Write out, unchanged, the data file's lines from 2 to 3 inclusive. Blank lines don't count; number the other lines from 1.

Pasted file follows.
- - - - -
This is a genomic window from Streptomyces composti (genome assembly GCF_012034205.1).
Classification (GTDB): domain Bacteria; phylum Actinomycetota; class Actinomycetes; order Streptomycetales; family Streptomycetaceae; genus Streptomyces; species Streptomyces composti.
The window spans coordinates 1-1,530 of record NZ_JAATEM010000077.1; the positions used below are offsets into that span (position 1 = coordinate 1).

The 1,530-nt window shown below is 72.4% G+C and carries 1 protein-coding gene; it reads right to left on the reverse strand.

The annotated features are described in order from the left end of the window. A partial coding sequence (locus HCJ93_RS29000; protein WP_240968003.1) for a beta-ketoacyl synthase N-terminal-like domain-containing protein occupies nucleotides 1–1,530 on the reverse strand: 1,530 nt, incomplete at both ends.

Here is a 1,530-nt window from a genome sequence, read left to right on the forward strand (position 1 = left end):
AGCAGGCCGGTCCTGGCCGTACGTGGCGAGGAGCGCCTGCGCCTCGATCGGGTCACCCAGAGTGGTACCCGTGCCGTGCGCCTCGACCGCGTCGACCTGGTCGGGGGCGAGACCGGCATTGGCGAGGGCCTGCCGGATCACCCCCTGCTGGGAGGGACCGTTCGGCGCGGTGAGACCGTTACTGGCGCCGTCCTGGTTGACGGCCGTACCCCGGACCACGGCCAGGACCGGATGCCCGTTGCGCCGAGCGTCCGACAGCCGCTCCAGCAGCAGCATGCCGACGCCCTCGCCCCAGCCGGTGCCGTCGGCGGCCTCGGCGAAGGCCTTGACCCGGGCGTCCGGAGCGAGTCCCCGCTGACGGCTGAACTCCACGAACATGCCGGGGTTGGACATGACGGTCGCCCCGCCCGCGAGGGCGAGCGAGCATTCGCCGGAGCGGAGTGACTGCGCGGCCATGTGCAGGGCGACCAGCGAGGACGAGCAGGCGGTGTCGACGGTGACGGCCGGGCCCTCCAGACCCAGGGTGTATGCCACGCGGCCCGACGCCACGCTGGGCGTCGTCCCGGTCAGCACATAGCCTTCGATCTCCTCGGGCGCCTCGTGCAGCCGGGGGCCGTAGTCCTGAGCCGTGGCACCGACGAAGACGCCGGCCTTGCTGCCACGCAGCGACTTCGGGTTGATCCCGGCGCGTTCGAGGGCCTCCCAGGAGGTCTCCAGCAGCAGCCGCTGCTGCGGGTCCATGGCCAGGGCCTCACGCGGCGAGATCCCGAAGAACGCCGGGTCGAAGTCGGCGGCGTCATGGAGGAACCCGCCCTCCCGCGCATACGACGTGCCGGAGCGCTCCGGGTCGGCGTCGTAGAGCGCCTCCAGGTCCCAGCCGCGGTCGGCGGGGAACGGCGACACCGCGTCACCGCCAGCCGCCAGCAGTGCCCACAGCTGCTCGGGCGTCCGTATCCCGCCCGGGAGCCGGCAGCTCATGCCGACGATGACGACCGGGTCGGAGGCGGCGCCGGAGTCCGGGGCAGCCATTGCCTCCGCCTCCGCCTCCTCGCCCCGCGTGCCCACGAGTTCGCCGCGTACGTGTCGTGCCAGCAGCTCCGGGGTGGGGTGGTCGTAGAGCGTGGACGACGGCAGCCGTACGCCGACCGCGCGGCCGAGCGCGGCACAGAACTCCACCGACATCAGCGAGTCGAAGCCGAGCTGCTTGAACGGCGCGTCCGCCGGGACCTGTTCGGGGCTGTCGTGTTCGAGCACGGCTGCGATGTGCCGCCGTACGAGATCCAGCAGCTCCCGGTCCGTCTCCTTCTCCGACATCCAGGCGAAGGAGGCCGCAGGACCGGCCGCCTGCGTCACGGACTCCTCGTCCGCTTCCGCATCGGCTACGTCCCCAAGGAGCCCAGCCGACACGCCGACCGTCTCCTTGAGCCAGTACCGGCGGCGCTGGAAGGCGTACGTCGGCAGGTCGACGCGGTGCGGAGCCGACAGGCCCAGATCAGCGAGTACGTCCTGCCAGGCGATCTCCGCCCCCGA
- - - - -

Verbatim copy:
Classification (GTDB): domain Bacteria; phylum Actinomycetota; class Actinomycetes; order Streptomycetales; family Streptomycetaceae; genus Streptomyces; species Streptomyces composti.
The window spans coordinates 1-1,530 of record NZ_JAATEM010000077.1; the positions used below are offsets into that span (position 1 = coordinate 1).